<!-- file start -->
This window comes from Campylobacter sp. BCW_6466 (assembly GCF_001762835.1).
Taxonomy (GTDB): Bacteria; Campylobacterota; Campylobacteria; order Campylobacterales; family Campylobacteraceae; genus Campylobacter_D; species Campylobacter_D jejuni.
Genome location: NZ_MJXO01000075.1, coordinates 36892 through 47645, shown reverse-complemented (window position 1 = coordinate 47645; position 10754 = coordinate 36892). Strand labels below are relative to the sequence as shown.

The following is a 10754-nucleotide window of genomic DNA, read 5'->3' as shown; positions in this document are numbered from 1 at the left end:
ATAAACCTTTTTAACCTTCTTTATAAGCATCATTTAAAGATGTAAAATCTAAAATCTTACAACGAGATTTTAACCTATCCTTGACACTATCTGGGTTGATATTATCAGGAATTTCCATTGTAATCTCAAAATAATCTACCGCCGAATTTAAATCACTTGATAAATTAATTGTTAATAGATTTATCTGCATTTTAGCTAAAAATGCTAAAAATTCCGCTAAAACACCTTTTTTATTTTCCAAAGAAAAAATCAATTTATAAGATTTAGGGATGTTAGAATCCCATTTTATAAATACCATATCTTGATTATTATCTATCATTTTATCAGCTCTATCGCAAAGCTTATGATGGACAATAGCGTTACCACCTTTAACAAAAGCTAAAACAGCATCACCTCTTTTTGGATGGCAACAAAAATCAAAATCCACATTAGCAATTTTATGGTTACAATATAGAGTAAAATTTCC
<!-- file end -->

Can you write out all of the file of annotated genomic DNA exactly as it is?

This window comes from Campylobacter sp. BCW_6466 (assembly GCF_001762835.1).
Taxonomy (GTDB): Bacteria; Campylobacterota; Campylobacteria; order Campylobacterales; family Campylobacteraceae; genus Campylobacter_D; species Campylobacter_D jejuni.
Genome location: NZ_MJXO01000075.1, coordinates 36892 through 47645, shown reverse-complemented (window position 1 = coordinate 47645; position 10754 = coordinate 36892). Strand labels below are relative to the sequence as shown.

The following is a 10754-nucleotide window of genomic DNA, read 5'->3' as shown; positions in this document are numbered from 1 at the left end:
ATAAACCTTTTTAACCTTCTTTATAAGCATCATTTAAAGATGTAAAATCTAAAATCTTACAACGAGATTTTAACCTATCCTTGACACTATCTGGGTTGATATTATCAGGAATTTCCATTGTAATCTCAAAATAATCTACCGCCGAATTTAAATCACTTGATAAATTAATTGTTAATAGATTTATCTGCATTTTAGCTAAAAATGCTAAAAATTCCGCTAAAACACCTTTTTTATTTTCCAAAGAAAAAATCAATTTATAAGATTTAGGGATGTTAGAATCCCATTTTATAAATACCATATCTTGATTATTATCTATCATTTTATCAGCTCTATCGCAAAGCTTATGATGGACAATAGCGTTACCACCTTTAACAAAAGCTAAAACAGCATCACCTCTTTTTGGATGGCAACAAAAATCAAAATCCACATTAGCAATTTTATGGTTACAATATAGAGTAAAATTTCC